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Daphne 1

Apollo reaches Daphne 1 as she turns into a laurel tree. 0836: Apollo and Daphne. Painting by Giovanni Biliverti, 1576-1644. Staatsgalerie, Stuttgart.

The first love of Apollo was Daphne 1, who refused him and fled, turning in her flight into a laurel-tree.

Love disguised as Friendship

Leucippus 4, son of King Oenomaus 1 of Pisa and brother of Hippodamia 3, the wife of Pelops 1, fell in love with Daphne 1. In order to approach her, however, he decided not to court her openly, for she was believed to avoid the male sex. Instead he wore woman's clothes, and disguised as a maiden joined her, saying that he was a daughter of Oenomaus 1, and that he would like to share her hunting. And since Friendship is allowed to take steps that are alarming when taken by Love, Daphne 1 soon became fond of him, embracing him and clinging to him at all times. And so, because he was thought to be a maiden, surpassed all others in birth and skill in hunting, and besides was very gentle, he drew Daphne 1 into a close friendship.

Death of Leucippus 4

But Apollo, they say, was also in love with the girl, and out of jealousy and anger put into her mind to go swimming in the river Ladon, in western Arcadia, together with the other girls. On their arrival to the river, they all began to strip, and when they noticed that Leucippus 4 was unwilling to do the same, they tore his clothes from him. Then, seeing he was no maid, they felt outraged and killed him with their spears and daggers, for, as they saw it, his friendship was as false as his love was forbidden.

Apollo insults Eros

How did Apollo fall in love with Daphne 1? This happened after a dispute with Eros. For the god of the silver bow, seeing Eros bending his own bow said to him:

"What are you doing with the arms of men, you wanton boy ? That weapon befits my shoulders ... Be content with your torch to light the hidden fires of love, and lay not claim to my honours." (Apollo to Eros. Ovid, Metamorphoses 1.457).

And to these words of one unexperienced in love, Eros replied:

"Your dart may pierce all things else, Apollo, but mine shall pierce you; and by as much as all living things are less than deity, by so much less is your glory than mine." (Eros to Apollo. Ovid, Metamorphoses 1.463).

Eros shoots against Apollo and Daphne 1

Having spoken thus, Eros, flying up to the peak of Mount Parnassus, shot an arrow with a sharp point of gold against the god, thus kindling his love. And taking a blunt dart tipped with lead, he smote the heart of Daphne 1, thus putting her to flight. This is how Eros, using darts of opposite effect, causes hearts to burn with pain and despair, or freeze with indifference or terror.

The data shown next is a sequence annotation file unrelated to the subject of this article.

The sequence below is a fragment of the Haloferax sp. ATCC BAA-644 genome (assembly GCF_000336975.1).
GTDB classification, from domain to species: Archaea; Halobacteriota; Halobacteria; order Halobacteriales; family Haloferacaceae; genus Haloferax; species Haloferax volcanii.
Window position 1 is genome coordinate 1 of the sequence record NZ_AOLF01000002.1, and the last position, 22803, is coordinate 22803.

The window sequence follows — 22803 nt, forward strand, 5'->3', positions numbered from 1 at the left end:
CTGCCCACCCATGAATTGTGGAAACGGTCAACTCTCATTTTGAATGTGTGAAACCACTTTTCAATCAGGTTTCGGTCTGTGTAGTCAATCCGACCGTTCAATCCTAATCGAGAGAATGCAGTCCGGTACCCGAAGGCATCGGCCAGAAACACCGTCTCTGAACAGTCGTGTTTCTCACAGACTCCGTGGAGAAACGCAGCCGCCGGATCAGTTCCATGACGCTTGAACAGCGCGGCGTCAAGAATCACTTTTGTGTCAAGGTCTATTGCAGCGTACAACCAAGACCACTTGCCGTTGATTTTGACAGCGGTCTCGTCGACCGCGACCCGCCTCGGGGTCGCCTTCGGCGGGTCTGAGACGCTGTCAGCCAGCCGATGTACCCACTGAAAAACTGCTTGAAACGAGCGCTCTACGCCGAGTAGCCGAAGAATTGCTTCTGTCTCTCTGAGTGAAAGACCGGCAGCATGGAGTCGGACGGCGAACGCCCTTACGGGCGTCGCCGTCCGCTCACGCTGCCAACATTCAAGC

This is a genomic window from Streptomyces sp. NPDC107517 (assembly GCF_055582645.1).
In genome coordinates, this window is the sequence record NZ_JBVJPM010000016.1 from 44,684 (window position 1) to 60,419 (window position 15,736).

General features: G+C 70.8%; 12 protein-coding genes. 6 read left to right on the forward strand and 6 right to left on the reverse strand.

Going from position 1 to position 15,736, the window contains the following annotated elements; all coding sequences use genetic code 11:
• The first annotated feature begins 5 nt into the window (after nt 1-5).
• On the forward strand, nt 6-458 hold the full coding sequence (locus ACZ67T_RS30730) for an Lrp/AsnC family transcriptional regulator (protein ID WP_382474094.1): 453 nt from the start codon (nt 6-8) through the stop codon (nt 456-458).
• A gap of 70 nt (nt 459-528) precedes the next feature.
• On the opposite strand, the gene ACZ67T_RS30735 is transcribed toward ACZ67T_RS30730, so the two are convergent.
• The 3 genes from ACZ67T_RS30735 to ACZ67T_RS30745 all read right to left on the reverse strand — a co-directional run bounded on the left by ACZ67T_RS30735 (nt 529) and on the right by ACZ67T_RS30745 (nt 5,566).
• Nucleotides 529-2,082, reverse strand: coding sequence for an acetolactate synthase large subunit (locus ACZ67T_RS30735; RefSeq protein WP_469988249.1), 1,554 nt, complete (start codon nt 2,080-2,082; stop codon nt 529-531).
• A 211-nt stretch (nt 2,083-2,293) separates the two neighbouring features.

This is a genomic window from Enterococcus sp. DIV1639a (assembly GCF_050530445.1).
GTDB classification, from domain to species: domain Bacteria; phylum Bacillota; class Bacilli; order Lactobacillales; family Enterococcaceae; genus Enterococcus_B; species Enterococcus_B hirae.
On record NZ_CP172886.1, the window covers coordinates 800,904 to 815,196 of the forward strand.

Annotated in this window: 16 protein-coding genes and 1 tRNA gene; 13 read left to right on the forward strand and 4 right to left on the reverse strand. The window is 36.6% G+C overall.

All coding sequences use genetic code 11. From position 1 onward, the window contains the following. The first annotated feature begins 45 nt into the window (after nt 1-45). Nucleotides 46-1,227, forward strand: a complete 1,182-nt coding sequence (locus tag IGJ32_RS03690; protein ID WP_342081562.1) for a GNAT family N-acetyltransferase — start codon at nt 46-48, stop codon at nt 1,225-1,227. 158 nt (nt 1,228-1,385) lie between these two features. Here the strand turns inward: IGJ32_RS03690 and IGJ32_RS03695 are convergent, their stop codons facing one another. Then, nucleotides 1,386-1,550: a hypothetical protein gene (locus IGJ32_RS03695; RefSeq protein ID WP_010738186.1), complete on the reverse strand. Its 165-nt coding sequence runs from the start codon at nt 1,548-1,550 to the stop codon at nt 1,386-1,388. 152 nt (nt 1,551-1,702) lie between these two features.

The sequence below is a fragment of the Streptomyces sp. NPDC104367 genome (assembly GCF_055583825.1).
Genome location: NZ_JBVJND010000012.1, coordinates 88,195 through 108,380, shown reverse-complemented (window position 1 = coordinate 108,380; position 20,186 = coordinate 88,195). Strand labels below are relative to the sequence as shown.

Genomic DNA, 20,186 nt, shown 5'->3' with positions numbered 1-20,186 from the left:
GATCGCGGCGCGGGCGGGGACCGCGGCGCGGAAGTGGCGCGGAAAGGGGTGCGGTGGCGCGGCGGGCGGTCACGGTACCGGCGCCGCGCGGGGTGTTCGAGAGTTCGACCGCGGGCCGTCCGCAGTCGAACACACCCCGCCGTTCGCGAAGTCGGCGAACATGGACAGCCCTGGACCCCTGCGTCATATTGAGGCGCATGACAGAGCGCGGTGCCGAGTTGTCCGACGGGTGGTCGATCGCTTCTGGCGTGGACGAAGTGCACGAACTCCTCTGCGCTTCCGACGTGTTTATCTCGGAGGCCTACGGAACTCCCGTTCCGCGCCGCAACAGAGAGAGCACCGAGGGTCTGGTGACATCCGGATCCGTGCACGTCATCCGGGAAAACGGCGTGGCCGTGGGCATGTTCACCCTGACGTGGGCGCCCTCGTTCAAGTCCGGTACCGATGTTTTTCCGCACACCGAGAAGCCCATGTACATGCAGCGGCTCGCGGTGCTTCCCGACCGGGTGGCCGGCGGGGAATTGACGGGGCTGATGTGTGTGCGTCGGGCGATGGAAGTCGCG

Effect of Eros' darts

Since that day Daphne 1 ignored all suitors, not caring for love or wedlock, and only wishing to enjoy perpetual virginity, while Apollo was, for the first time, consumed by the flames of love. And love, they say, is more powerful than the gift of prophecy, for Apollo, though possessing this gift, could not see that his pursuit would be fruitless.

The heart cannot change

For the heart that has been pierced by Eros' blunt dart cannot be conquered, even if the assailant were the son of Zeus, or he who inspires all sciences and arts, or he who knows harmony and turn it into music, or he who sees what is to come. All this and more is Apollo, the greatest healer of all, and yet unable to heal his own heart, pierced by Eros with the sharp golden point.

The Laurel

So when Daphne 1 saw Apollo coming towards her, she had to escape. And it is said that while Apollo pursued her, she implored to Zeus to disappear from sight. And as her prayers were heard, she was turned into a laurel tree. That was all that remained of her, but Apollo broke a branch from the tree, and placing it on his head declared:

"Since you cannot be my bride, you shall at least be my tree. My hair, my lyre, my quiver shall always be entwined with you, O laurel." (Apollo. Ovid, Metamorphoses 1.556).

Namesake: Daphne 2 is daughter of the seer Tiresias.


Parentage (two versions)

Peneus & unknown

Amyclas 1 & Diomede 2

Peneus is a river god. He is said to have consorted with the naiad Creusa 3, who gave birth to Hypseus 1 and Stilbe. Hypseus 1 has been called king of the LAPITHS. Stilbe had by Apollo two sons: Lapithus 1 and Centaurus.
Amyclas 1 is son of Lacedaemon, son of Zeus and Taygete, one of the PLEIADES. Diomede 2 is daughter of Lapithus 1.
Amyclas 1 and Diomede 2 are also said to be the parents of Hyacinthus 1, who was also loved by Apollo.

Genealogical Charts

Names in this chart: Amyclas 1, Apollo, Atlas, Cleocharia, Creusa 3, Daphne 1, Diomede 2, Eurotas, Eurynomus 5, Gaia, Lacedaemon, Lapithus 1, Lelex 2, Orsinome, Peneus, Pleione, Sparta, Stilbe, Taygete, Zeus.

Related sections



Apd.3.10.3; Hyg.Fab.203; Nonn.4.98, 16.179; Ov.Met.1.504, 1.544ff., 4.277; Parth.15.1, 15.4; Pau.20.1.1ff.